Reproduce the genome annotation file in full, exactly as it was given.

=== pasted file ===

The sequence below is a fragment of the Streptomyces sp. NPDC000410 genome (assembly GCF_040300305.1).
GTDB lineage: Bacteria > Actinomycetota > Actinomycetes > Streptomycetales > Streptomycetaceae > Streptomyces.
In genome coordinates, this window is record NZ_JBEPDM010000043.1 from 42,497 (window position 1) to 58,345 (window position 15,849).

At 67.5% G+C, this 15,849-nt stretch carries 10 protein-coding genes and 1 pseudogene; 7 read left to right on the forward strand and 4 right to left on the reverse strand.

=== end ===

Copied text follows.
The sequence below is a fragment of the Streptomyces sp. NPDC000410 genome (assembly GCF_040300305.1).
GTDB lineage: Bacteria > Actinomycetota > Actinomycetes > Streptomycetales > Streptomycetaceae > Streptomyces.
In genome coordinates, this window is record NZ_JBEPDM010000043.1 from 42,497 (window position 1) to 58,345 (window position 15,849).

At 67.5% G+C, this 15,849-nt stretch carries 10 protein-coding genes and 1 pseudogene; 7 read left to right on the forward strand and 4 right to left on the reverse strand.